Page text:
Amendment of a general development plan (PAG)

Last updated more than 5 years ago

The general development plan ("Flächennutzungsplan", or "Plan d'aménagement géneral" – PAG) is a set of regulatory requirements in graphic and written form applicable across a given commune.

It divides the communal territory into various zones, and for each one, defines:

  • how the land is to be used ("Art der Bebauung"), i.e., which types of use can be made of each plot of land (example: dwellings, economic activity, forest, and so on);
  • the degree of land use ("Maß der Bebauung"), i.e., the amount of construction that can take place on each plot (e.g. the gross built-up surface area, number of houses, etc.).

Thus, the general development plan defines how the land is to be used in future, rather than how it is currently used.

Drawing up and amending a general development plan is the exclusive preserve of the board of aldermen. Citizens may, however, contact the board of aldermen in person or in writing to propose an amendment to the general development plan.

General development plans are approved by the communal council, the Minister for Home Affairs and the Minister responsible for the protection of nature.

Who is concerned

Any natural or legal person who owns land or wants information about the planning permission rules applicable for a piece of land, and wants to develop a plot or a building following a purchase or reassignment, can contact the board of mayor and aldermen to propose the amendment of a general development plan.

How to proceed

Filing an application/declaration

Applicants must submit, either orally or in writing, a proposal to amend a general development plan to the board of aldermen, which will initiate the official procedure.

Publication of filed application and public enquiry

When the communal authorities initiate a procedure to amend or overhaul a general development plan, they are required to organise a public enquiry in which the public can freely participate, to provide the relevant information to the interested parties.

To do so, the communal authorities must:

  • within 15 days, post the draft general development plan in the town hall, where the public can consult the plan over a period of 30 days, and also publish it on the commune's website for the same period of time;
  • publish the draft plan on notices displayed throughout the commune and also in at least 4 national daily newspapers;
  • organise at least one information meeting for the general public.

After publication of the draft in the national daily newspapers, persons wishing to submit their observations or objections have 30 days in which to send these in writing to the board of mayor and aldermen, which will invite them to a hearing and draw up a report.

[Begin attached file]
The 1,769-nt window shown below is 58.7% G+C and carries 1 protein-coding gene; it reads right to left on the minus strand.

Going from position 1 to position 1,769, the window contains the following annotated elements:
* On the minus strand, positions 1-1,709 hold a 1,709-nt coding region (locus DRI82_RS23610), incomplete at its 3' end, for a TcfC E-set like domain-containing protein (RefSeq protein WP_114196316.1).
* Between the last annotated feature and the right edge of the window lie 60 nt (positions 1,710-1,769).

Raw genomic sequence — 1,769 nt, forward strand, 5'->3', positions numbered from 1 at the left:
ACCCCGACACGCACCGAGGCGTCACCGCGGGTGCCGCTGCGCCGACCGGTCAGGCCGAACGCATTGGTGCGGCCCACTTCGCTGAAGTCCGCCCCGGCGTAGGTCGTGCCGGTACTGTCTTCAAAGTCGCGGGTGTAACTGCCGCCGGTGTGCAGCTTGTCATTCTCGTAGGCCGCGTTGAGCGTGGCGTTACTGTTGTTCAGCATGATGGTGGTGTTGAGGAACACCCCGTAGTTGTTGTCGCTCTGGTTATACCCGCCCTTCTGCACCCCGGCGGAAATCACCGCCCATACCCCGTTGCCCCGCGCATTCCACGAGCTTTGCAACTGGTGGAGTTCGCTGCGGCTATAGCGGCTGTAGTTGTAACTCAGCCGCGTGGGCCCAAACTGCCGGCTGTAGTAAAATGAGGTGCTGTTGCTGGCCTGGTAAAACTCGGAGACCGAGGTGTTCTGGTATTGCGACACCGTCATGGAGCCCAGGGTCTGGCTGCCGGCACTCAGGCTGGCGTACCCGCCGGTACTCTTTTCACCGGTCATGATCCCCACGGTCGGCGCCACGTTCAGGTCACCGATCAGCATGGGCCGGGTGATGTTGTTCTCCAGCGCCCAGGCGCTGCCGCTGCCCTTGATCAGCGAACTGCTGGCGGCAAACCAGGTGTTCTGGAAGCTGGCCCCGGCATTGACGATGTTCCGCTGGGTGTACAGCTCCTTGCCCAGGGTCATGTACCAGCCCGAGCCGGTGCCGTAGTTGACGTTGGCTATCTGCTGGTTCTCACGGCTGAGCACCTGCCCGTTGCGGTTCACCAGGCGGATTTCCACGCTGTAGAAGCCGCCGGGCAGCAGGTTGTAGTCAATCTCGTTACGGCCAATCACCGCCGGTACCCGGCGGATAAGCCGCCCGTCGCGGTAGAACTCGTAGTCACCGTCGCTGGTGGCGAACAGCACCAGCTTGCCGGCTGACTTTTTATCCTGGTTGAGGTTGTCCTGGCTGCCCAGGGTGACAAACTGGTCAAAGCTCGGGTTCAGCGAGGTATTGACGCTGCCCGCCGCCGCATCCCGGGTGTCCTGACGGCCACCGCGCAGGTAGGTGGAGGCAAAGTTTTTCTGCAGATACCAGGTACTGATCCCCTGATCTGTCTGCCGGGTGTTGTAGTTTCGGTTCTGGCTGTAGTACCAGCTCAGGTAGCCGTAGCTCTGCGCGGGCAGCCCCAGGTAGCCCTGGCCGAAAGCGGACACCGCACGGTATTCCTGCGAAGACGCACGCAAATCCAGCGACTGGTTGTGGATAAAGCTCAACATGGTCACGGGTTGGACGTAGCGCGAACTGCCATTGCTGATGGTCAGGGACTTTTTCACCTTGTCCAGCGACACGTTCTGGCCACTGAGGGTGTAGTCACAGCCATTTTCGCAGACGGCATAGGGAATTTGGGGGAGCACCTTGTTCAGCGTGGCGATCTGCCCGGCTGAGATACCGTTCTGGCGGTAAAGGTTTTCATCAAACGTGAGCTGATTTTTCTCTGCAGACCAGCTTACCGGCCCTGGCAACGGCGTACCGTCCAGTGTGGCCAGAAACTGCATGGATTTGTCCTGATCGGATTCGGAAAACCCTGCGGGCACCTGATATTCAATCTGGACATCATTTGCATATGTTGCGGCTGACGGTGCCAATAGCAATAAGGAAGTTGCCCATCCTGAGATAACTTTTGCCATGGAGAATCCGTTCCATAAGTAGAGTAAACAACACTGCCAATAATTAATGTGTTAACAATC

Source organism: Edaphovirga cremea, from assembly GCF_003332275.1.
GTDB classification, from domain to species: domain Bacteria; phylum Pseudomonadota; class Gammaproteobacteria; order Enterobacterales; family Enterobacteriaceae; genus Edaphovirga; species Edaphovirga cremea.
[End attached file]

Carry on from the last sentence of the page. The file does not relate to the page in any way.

Initial (or "provisional") vote by the communal council

The procedure for adopting a general development plan begins with a so-called "provisional" vote, followed by ministerial approval.

Once that vote has taken place, the proposed amendment or overhaul of the general development plan is displayed in the town hall, where the public can consult it over a period of 30 days.

The draft is also published in at least 4 national daily newspapers, and on the commune's website.

Any interested party then has 30 days to send their observations or objections in writing to the board of aldermen. Once this deadline has passed, the interested parties lose their right to object.

People who submitted an objection within the set legal time limit are invited to appear before the board of aldermen to resolve the disagreement.

Second (or "definitive") vote by the communal council

The communal council meets again for the second vote; after that, the draft amendment or overhaul of the general development plan is published in the town hall within 8 days of the vote, and is available for public consultation for a period of 15 days.

The persons who objected after the first vote are informed of the outcome of their objection by registered letter. From the date of that notification, they have 15 days to send an objection to the Minister for Home Affairs, if their concerns have not been resolved by the communal council.

People wishing to lodge an objection against an amendment made for the definitive vote which runs counter to their interests (whereas the draft as submitted for public scrutiny before the first vote was in line with their interests) also have 15 days to do so, from the date of publication of the draft in the wake of the second vote.

Decision of the Minister for Home Affairs

Overhauls of or amendment to general development plans must be approved by the Minister for Home Affairs.

If the Minister considers the objection well founded, he may uphold the complaint and modify the communal council's draft, finally approving the amended general development plan.

Persons who lodged a complaint with the communal council during the publication period and are not satisfied with the response from the Minister for Home Affairs may, with the assistance of a lawyer, appeal to the Court to have the decision overturned.

When the overhaul or amendment of a general development plan alters the boundary of the green zone, the Minister for the Environment must also approve the plan.


Who to contact

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